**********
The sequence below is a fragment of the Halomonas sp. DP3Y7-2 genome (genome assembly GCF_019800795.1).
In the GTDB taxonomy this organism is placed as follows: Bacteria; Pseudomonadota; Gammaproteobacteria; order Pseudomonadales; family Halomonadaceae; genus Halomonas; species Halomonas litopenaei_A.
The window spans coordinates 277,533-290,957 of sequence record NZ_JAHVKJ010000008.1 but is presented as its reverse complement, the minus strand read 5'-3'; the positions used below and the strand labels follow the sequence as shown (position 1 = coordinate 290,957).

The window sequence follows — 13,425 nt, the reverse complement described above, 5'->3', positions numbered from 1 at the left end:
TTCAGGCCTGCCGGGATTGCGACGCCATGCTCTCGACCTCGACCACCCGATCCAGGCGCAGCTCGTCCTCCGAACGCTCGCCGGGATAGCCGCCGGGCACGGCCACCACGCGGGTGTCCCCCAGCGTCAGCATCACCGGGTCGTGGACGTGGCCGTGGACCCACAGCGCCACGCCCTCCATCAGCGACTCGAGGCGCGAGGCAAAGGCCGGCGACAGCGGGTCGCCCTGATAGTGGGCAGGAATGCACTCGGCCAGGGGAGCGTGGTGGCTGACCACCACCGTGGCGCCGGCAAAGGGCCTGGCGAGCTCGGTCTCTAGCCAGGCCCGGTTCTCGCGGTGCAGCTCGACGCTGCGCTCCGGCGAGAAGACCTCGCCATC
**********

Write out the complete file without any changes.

The sequence below is a fragment of the Halomonas sp. DP3Y7-2 genome (genome assembly GCF_019800795.1).
In the GTDB taxonomy this organism is placed as follows: Bacteria; Pseudomonadota; Gammaproteobacteria; order Pseudomonadales; family Halomonadaceae; genus Halomonas; species Halomonas litopenaei_A.
The window spans coordinates 277,533-290,957 of sequence record NZ_JAHVKJ010000008.1 but is presented as its reverse complement, the minus strand read 5'-3'; the positions used below and the strand labels follow the sequence as shown (position 1 = coordinate 290,957).

The window sequence follows — 13,425 nt, the reverse complement described above, 5'->3', positions numbered from 1 at the left end:
TTCAGGCCTGCCGGGATTGCGACGCCATGCTCTCGACCTCGACCACCCGATCCAGGCGCAGCTCGTCCTCCGAACGCTCGCCGGGATAGCCGCCGGGCACGGCCACCACGCGGGTGTCCCCCAGCGTCAGCATCACCGGGTCGTGGACGTGGCCGTGGACCCACAGCGCCACGCCCTCCATCAGCGACTCGAGGCGCGAGGCAAAGGCCGGCGACAGCGGGTCGCCCTGATAGTGGGCAGGAATGCACTCGGCCAGGGGAGCGTGGTGGCTGACCACCACCGTGGCGCCGGCAAAGGGCCTGGCGAGCTCGGTCTCTAGCCAGGCCCGGTTCTCGCGGTGCAGCTCGACGCTGCGCTCCGGCGAGAAGACCTCGCCATC